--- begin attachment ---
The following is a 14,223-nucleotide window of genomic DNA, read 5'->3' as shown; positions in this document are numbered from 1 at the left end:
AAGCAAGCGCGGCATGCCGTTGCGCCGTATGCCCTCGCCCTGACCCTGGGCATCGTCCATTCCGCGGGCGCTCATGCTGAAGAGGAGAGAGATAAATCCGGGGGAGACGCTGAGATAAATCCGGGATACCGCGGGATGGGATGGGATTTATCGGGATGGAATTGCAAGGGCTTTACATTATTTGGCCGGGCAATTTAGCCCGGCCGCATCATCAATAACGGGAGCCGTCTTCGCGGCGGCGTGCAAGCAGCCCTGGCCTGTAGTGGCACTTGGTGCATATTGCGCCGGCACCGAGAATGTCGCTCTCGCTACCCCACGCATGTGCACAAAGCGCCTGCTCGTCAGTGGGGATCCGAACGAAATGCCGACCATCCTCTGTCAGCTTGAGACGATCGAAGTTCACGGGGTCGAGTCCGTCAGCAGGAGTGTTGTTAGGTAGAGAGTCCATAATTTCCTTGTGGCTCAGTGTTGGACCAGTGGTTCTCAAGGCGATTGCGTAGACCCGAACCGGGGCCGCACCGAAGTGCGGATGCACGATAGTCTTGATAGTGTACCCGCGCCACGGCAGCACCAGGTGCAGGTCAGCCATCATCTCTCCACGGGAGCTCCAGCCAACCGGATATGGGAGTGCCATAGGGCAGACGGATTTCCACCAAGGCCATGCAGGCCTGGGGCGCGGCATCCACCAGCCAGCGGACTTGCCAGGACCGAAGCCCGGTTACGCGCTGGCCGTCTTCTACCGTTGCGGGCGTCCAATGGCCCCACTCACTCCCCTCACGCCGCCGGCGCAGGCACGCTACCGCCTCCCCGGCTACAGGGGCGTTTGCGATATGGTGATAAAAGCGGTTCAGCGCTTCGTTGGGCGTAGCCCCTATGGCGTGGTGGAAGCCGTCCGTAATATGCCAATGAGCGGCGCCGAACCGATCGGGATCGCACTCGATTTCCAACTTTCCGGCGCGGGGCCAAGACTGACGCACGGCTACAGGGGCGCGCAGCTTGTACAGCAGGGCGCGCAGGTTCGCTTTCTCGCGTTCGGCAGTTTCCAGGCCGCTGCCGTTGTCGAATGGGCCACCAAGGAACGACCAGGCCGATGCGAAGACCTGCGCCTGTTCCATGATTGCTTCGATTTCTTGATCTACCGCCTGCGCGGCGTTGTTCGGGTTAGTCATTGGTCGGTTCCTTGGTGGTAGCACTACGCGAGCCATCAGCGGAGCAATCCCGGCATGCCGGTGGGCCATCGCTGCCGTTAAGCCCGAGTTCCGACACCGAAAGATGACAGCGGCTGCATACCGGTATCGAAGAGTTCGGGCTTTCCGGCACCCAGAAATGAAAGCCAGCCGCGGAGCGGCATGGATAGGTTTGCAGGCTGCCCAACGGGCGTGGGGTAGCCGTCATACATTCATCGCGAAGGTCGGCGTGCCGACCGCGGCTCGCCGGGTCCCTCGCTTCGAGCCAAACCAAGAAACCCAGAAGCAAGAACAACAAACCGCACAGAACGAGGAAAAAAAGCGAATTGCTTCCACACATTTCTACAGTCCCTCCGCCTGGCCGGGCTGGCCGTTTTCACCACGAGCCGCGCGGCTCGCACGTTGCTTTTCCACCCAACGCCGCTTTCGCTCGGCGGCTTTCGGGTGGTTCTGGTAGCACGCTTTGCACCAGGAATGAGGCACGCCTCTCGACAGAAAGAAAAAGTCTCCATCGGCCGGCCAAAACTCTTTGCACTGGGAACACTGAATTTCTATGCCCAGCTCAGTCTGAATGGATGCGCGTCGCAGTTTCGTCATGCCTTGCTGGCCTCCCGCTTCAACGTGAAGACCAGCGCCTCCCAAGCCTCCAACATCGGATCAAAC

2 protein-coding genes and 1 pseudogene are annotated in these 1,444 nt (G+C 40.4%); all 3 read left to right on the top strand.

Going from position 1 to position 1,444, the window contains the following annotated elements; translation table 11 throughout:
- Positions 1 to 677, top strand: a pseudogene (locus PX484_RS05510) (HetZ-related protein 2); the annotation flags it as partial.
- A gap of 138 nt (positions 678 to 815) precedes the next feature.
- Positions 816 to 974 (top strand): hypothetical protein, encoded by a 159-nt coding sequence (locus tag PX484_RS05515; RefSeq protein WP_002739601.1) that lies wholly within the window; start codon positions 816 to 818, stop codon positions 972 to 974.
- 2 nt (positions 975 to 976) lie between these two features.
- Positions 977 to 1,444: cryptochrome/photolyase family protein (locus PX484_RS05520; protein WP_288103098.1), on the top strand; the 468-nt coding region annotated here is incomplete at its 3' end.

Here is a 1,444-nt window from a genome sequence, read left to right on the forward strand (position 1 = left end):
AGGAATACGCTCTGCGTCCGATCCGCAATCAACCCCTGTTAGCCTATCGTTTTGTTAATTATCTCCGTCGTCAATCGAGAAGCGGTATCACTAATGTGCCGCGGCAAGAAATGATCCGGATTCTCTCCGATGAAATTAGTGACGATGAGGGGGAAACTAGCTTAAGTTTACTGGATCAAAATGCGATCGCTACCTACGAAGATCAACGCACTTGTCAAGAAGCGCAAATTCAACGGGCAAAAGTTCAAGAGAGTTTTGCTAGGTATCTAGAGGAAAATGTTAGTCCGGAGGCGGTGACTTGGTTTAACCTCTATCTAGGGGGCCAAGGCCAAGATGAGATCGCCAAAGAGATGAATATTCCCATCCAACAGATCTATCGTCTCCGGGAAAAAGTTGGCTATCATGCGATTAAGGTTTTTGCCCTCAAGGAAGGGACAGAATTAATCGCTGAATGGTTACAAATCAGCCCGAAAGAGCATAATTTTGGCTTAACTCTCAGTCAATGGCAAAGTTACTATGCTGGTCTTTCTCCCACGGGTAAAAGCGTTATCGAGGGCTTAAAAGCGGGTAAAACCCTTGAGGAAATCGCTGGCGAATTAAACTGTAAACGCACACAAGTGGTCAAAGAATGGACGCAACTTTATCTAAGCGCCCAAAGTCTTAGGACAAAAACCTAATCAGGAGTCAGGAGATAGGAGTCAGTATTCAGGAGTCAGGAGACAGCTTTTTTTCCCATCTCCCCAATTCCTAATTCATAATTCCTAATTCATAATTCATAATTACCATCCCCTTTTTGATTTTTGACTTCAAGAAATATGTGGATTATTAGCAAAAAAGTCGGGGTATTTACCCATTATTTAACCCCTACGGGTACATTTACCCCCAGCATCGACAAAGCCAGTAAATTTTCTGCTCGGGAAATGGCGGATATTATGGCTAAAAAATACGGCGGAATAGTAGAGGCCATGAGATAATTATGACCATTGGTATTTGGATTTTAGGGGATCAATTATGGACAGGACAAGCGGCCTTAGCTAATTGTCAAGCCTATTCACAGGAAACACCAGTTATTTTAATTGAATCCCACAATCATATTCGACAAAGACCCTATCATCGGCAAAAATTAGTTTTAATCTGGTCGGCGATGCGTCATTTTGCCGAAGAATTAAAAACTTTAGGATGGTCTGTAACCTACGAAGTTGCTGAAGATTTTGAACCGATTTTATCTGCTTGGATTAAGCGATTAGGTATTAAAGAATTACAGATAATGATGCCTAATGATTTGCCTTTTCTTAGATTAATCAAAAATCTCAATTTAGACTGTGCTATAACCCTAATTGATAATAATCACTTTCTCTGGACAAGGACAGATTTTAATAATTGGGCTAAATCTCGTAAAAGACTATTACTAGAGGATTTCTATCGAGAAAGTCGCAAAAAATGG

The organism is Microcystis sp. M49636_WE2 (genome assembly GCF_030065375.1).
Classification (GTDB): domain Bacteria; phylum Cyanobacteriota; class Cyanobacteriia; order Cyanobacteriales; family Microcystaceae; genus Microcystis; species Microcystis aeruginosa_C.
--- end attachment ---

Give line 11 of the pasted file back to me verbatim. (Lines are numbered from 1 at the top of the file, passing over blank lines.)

AGGAATACGCTCTGCGTCCGATCCGCAATCAACCCCTGTTAGCCTATCGTTTTGTTAATTATCTCCGTCGTCAATCGAGAAGCGGTATCACTAATGTGCCGCGGCAAGAAATGATCCGGATTCTCTCCGATGAAATTAGTGACGATGAGGGGGAAACTAGCTTAAGTTTACTGGATCAAAATGCGATCGCTACCTACGAAGATCAACGCACTTGTCAAGAAGCGCAAATTCAACGGGCAAAAGTTCAAGAGAGTTTTGCTAGGTATCTAGAGGAAAATGTTAGTCCGGAGGCGGTGACTTGGTTTAACCTCTATCTAGGGGGCCAAGGCCAAGATGAGATCGCCAAAGAGATGAATATTCCCATCCAACAGATCTATCGTCTCCGGGAAAAAGTTGGCTATCATGCGATTAAGGTTTTTGCCCTCAAGGAAGGGACAGAATTAATCGCTGAATGGTTACAAATCAGCCCGAAAGAGCATAATTTTGGCTTAACTCTCAGTCAATGGCAAAGTTACTATGCTGGTCTTTCTCCCACGGGTAAAAGCGTTATCGAGGGCTTAAAAGCGGGTAAAACCCTTGAGGAAATCGCTGGCGAATTAAACTGTAAACGCACACAAGTGGTCAAAGAATGGACGCAACTTTATCTAAGCGCCCAAAGTCTTAGGACAAAAACCTAATCAGGAGTCAGGAGATAGGAGTCAGTATTCAGGAGTCAGGAGACAGCTTTTTTTCCCATCTCCCCAATTCCTAATTCATAATTCCTAATTCATAATTCATAATTACCATCCCCTTTTTGATTTTTGACTTCAAGAAATATGTGGATTATTAGCAAAAAAGTCGGGGTATTTACCCATTATTTAACCCCTACGGGTACATTTACCCCCAGCATCGACAAAGCCAGTAAATTTTCTGCTCGGGAAATGGCGGATATTATGGCTAAAAAATACGGCGGAATAGTAGAGGCCATGAGATAATTATGACCATTGGTATTTGGATTTTAGGGGATCAATTATGGACAGGACAAGCGGCCTTAGCTAATTGTCAAGCCTATTCACAGGAAACACCAGTTATTTTAATTGAATCCCACAATCATATTCGACAAAGACCCTATCATCGGCAAAAATTAGTTTTAATCTGGTCGGCGATGCGTCATTTTGCCGAAGAATTAAAAACTTTAGGATGGTCTGTAACCTACGAAGTTGCTGAAGATTTTGAACCGATTTTATCTGCTTGGATTAAGCGATTAGGTATTAAAGAATTACAGATAATGATGCCTAATGATTTGCCTTTTCTTAGATTAATCAAAAATCTCAATTTAGACTGTGCTATAACCCTAATTGATAATAATCACTTTCTCTGGACAAGGACAGATTTTAATAATTGGGCTAAATCTCGTAAAAGACTATTACTAGAGGATTTCTATCGAGAAAGTCGCAAAAAATGG